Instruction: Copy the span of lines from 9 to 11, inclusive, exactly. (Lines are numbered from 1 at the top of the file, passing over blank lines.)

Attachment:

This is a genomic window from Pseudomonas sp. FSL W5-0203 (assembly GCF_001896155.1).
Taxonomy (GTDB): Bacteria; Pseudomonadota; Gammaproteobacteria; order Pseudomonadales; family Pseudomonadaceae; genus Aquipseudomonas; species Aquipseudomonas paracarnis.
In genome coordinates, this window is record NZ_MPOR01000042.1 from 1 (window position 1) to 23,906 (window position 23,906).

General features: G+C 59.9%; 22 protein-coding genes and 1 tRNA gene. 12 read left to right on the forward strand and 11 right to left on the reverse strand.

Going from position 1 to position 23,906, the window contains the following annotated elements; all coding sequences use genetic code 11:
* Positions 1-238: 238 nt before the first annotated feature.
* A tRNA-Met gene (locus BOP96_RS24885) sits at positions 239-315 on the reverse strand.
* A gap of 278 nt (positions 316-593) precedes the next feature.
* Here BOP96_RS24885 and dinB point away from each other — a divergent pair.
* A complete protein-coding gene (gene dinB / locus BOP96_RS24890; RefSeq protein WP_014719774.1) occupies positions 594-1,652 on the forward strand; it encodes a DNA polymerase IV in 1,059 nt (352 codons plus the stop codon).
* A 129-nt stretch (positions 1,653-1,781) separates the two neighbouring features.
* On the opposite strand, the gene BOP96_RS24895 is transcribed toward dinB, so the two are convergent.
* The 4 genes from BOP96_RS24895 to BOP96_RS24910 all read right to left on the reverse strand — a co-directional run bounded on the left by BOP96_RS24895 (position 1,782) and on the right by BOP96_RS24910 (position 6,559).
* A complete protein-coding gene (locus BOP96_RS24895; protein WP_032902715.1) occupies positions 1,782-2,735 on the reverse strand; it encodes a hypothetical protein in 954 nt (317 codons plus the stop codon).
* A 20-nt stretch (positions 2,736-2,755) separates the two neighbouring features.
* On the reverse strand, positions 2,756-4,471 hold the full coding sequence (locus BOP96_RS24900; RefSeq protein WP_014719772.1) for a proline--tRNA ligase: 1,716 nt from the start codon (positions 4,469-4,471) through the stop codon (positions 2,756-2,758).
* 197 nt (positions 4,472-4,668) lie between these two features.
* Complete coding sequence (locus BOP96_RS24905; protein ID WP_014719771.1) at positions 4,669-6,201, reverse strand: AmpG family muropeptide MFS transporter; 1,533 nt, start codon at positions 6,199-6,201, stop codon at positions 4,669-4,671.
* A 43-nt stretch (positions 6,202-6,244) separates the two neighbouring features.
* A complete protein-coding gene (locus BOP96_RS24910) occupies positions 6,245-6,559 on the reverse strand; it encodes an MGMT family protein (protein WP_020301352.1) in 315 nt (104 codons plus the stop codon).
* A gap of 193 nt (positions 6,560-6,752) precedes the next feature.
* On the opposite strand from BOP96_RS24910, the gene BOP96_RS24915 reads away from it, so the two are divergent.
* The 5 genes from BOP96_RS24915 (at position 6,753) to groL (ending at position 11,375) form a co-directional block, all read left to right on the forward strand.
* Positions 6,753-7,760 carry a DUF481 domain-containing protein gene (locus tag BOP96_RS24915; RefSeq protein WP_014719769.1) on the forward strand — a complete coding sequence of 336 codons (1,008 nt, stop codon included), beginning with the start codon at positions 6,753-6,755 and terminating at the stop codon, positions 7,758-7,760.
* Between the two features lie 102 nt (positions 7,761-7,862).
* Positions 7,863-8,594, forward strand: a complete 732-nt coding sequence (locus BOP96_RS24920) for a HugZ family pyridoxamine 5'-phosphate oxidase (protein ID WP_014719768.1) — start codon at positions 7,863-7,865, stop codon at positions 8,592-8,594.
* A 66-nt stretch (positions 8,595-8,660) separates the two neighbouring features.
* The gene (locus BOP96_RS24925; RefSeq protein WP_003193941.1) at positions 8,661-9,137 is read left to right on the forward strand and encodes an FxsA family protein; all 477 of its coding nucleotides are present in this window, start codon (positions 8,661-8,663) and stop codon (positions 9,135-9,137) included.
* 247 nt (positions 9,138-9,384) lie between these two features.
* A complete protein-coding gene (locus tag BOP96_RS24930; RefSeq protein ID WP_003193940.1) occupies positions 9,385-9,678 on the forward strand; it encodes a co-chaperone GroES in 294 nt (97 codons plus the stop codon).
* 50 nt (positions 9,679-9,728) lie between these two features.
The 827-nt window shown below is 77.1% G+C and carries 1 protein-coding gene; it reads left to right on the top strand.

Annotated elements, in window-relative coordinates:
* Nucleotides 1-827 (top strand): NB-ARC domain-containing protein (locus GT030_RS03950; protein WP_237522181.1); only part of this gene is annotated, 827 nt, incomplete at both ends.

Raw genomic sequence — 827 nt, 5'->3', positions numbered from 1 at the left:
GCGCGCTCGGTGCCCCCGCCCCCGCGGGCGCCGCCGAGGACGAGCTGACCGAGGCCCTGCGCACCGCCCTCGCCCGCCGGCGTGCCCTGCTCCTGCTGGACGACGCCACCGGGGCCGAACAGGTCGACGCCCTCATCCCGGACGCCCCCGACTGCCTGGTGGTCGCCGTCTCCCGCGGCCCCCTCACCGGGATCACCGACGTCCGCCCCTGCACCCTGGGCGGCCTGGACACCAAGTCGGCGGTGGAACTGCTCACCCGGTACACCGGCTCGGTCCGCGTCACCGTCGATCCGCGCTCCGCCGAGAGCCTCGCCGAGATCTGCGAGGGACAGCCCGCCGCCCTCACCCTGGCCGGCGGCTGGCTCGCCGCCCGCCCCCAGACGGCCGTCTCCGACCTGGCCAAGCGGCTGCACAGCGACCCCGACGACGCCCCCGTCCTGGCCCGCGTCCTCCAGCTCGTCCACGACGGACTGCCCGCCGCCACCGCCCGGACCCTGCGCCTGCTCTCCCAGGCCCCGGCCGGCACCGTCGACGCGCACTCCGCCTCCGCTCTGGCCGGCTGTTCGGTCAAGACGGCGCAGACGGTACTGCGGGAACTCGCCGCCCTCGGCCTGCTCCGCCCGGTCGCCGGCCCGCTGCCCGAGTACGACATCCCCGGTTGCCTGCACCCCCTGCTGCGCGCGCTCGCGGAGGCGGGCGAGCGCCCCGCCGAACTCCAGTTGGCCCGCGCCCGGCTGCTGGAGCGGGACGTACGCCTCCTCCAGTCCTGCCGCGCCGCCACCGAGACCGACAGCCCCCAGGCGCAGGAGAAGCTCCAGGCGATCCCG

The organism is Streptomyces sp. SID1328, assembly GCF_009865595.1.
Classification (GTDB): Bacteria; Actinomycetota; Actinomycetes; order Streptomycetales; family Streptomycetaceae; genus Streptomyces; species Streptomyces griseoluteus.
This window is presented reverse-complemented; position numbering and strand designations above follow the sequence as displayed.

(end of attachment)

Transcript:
* Here BOP96_RS24885 and dinB point away from each other — a divergent pair.
* A complete protein-coding gene (gene dinB / locus BOP96_RS24890; RefSeq protein WP_014719774.1) occupies positions 594-1,652 on the forward strand; it encodes a DNA polymerase IV in 1,059 nt (352 codons plus the stop codon).
* A 129-nt stretch (positions 1,653-1,781) separates the two neighbouring features.